A lot or a little?
The parents' guide to what's in this game.
What parents need to know
Parents need to know that Crawl is a downloadable, competitive local multiplayer brawler. Up to four players or bots fight one another as they progress through randomly generated dungeons. Violence is constant, but the pixelated graphics limit the impact on players.
- Parents say
- Kids say
What's it about?
CRAWL really has no story. It's meant to hearken back to old-school arcade games or even console games such as Gauntlet, where a band of adventurers set out across the land and into dungeons hoping to survive. The twist in Crawl, though, is you know you won't. You know when you die sooner or later you'll get another chance to be the human hero, though you don't know whether you'll be the one to vanquish the end boss of each area and thus secure your humanity.
Is it any good?
This action game might seem simple, but the fast-paced action will keep you and your friends playing round after round for a long time. Although the game is exceedingly straightforward, there's a great tutorial to teach you the basics (how special moves work, how ghosts can possess traps and summon monsters). From there, you're off to the races maybe a minute or two after you've started and are enjoying the madcap goofy fun of the game. With only two buttons you need to worry about, the game never gets complicated or confusing. But it does remain hectic -- in a good way.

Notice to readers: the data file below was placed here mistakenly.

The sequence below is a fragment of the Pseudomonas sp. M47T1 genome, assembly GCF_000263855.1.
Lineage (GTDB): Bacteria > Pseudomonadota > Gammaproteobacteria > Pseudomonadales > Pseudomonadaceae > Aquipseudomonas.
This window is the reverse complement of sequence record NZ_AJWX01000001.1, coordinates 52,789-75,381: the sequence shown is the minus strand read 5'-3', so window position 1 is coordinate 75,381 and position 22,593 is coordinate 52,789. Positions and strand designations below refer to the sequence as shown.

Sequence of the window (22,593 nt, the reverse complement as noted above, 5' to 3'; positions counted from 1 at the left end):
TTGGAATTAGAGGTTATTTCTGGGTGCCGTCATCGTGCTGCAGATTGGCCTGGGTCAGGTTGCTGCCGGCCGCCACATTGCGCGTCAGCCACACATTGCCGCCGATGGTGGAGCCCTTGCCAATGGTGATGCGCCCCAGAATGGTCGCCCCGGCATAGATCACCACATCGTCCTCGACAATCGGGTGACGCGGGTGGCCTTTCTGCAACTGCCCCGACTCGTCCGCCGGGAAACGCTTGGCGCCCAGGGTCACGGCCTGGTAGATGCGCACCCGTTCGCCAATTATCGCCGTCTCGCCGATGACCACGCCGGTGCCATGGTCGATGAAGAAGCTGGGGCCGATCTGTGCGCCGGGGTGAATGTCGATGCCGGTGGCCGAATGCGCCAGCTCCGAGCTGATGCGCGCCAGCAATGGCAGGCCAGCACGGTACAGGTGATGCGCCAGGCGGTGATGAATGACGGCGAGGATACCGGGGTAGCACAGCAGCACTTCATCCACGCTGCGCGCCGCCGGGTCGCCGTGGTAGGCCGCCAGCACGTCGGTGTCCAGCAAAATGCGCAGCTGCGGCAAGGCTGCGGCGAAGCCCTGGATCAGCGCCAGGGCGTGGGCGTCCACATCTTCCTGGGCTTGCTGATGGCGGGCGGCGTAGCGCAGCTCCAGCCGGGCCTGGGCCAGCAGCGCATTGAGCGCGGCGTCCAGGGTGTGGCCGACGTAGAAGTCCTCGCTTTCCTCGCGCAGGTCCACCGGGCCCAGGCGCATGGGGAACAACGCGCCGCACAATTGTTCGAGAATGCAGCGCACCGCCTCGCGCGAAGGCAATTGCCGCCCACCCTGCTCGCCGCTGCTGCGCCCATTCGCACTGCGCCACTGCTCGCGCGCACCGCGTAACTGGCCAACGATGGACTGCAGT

It's hard to find fault with Crawl, as the game has wisely kept its scope and ambitions in check. Which isn't at all to imply it's a simplistic or mindless game -- it's just that it does what it wants to do very well and knows better than to add any fat. With each session typically lasting 30 or 40 minutes, it's the perfect game to scratch an itch and (if you so choose) sink an afternoon or evening on. It's like good playground fun, played indoors and with your friends (or bots, if you so choose).
Talk to your kids about ...
Families can talk about violence in video games. Is one of the most violent acts imaginable OK in a playful context? Certainly you've heard about people being upset about violent video games; what do you think? When is violence OK, and when is it not? Why?
Is it more fun to play games like this against humans you know than artificial intelligence bots taking on those same roles? What about playing against humans you know versus strangers online? Why?
- Platforms: Mac, PlayStation 4, Windows, Xbox One
- Price: $14.99
- Pricing structure: Paid
- Available online? Available online
- Developer: Powerhoof
- Release date: April 11, 2017
- Genre: Action/Adventure
- Topics: Magic and Fantasy, Adventures, Monsters, Ghosts, and Vampires
- ESRB rating: T for Blood, Partial Nudity, Violence, Crude Humor
- Last updated: June 19, 2019
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Common Sense Media's unbiased ratings are created by expert reviewers and aren't influenced by the product's creators or by any of our funders, affiliates, or partners.